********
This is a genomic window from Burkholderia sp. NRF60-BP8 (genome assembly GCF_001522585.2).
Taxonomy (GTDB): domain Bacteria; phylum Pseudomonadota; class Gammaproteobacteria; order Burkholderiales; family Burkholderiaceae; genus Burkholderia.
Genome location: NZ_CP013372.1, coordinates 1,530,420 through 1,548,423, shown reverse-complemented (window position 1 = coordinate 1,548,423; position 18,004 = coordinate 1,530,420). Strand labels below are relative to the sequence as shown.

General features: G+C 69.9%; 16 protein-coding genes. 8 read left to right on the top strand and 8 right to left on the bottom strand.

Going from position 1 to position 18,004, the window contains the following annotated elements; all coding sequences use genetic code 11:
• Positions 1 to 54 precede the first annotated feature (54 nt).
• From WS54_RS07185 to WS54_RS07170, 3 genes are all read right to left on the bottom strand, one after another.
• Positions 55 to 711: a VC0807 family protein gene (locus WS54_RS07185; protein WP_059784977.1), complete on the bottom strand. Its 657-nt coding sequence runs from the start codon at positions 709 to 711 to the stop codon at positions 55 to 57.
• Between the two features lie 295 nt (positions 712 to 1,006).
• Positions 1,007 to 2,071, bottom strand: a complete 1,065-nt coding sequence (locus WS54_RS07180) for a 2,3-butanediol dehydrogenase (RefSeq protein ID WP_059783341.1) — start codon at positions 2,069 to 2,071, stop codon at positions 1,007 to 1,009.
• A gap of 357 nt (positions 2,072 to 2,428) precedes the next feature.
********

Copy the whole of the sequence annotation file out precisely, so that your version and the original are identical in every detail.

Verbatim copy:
This is a genomic window from Burkholderia sp. NRF60-BP8 (genome assembly GCF_001522585.2).
Taxonomy (GTDB): domain Bacteria; phylum Pseudomonadota; class Gammaproteobacteria; order Burkholderiales; family Burkholderiaceae; genus Burkholderia.
Genome location: NZ_CP013372.1, coordinates 1,530,420 through 1,548,423, shown reverse-complemented (window position 1 = coordinate 1,548,423; position 18,004 = coordinate 1,530,420). Strand labels below are relative to the sequence as shown.

General features: G+C 69.9%; 16 protein-coding genes. 8 read left to right on the top strand and 8 right to left on the bottom strand.

Going from position 1 to position 18,004, the window contains the following annotated elements; all coding sequences use genetic code 11:
• Positions 1 to 54 precede the first annotated feature (54 nt).
• From WS54_RS07185 to WS54_RS07170, 3 genes are all read right to left on the bottom strand, one after another.
• Positions 55 to 711: a VC0807 family protein gene (locus WS54_RS07185; protein WP_059784977.1), complete on the bottom strand. Its 657-nt coding sequence runs from the start codon at positions 709 to 711 to the stop codon at positions 55 to 57.
• Between the two features lie 295 nt (positions 712 to 1,006).
• Positions 1,007 to 2,071, bottom strand: a complete 1,065-nt coding sequence (locus WS54_RS07180) for a 2,3-butanediol dehydrogenase (RefSeq protein ID WP_059783341.1) — start codon at positions 2,069 to 2,071, stop codon at positions 1,007 to 1,009.
• A gap of 357 nt (positions 2,072 to 2,428) precedes the next feature.